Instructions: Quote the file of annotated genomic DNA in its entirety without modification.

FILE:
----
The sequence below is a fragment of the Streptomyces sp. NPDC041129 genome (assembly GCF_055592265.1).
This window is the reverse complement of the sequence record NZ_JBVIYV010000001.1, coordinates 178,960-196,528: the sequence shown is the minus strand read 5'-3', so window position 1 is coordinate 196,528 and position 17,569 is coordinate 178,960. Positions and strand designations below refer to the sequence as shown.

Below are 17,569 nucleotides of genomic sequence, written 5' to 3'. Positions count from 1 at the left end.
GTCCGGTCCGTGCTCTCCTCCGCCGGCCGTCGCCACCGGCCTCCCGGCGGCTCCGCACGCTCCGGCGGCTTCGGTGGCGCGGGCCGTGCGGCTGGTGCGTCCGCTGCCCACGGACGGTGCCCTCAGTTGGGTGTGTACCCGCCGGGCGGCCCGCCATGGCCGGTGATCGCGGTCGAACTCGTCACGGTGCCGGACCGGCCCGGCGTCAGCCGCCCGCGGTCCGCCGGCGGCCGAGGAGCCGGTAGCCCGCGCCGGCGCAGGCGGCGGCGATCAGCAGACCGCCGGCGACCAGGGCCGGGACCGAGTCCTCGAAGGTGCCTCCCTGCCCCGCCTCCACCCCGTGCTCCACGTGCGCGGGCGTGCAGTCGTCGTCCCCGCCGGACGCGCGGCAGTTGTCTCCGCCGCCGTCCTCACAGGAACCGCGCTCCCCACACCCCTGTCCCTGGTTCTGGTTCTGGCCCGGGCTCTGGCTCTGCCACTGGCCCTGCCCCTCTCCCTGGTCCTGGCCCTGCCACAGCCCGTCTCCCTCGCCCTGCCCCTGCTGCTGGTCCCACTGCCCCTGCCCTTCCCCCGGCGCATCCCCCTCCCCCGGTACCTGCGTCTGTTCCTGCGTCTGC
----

The sequence below is a fragment of the Streptomyces sp. NPDC041129 genome (assembly GCF_055592265.1).
This window is the reverse complement of the sequence record NZ_JBVIYV010000001.1, coordinates 178,960-196,528: the sequence shown is the minus strand read 5'-3', so window position 1 is coordinate 196,528 and position 17,569 is coordinate 178,960. Positions and strand designations below refer to the sequence as shown.

Below are 17,569 nucleotides of genomic sequence, written 5' to 3'. Positions count from 1 at the left end.
GTCCGGTCCGTGCTCTCCTCCGCCGGCCGTCGCCACCGGCCTCCCGGCGGCTCCGCACGCTCCGGCGGCTTCGGTGGCGCGGGCCGTGCGGCTGGTGCGTCCGCTGCCCACGGACGGTGCCCTCAGTTGGGTGTGTACCCGCCGGGCGGCCCGCCATGGCCGGTGATCGCGGTCGAACTCGTCACGGTGCCGGACCGGCCCGGCGTCAGCCGCCCGCGGTCCGCCGGCGGCCGAGGAGCCGGTAGCCCGCGCCGGCGCAGGCGGCGGCGATCAGCAGACCGCCGGCGACCAGGGCCGGGACCGAGTCCTCGAAGGTGCCTCCCTGCCCCGCCTCCACCCCGTGCTCCACGTGCGCGGGCGTGCAGTCGTCGTCCCCGCCGGACGCGCGGCAGTTGTCTCCGCCGCCGTCCTCACAGGAACCGCGCTCCCCACACCCCTGTCCCTGGTTCTGGTTCTGGCCCGGGCTCTGGCTCTGCCACTGGCCCTGCCCCTCTCCCTGGTCCTGGCCCTGCCACAGCCCGTCTCCCTCGCCCTGCCCCTGCTGCTGGTCCCACTGCCCCTGCCCTTCCCCCGGCGCATCCCCCTCCCCCGGTACCTGCGTCTGTTCCTGCGTCTGC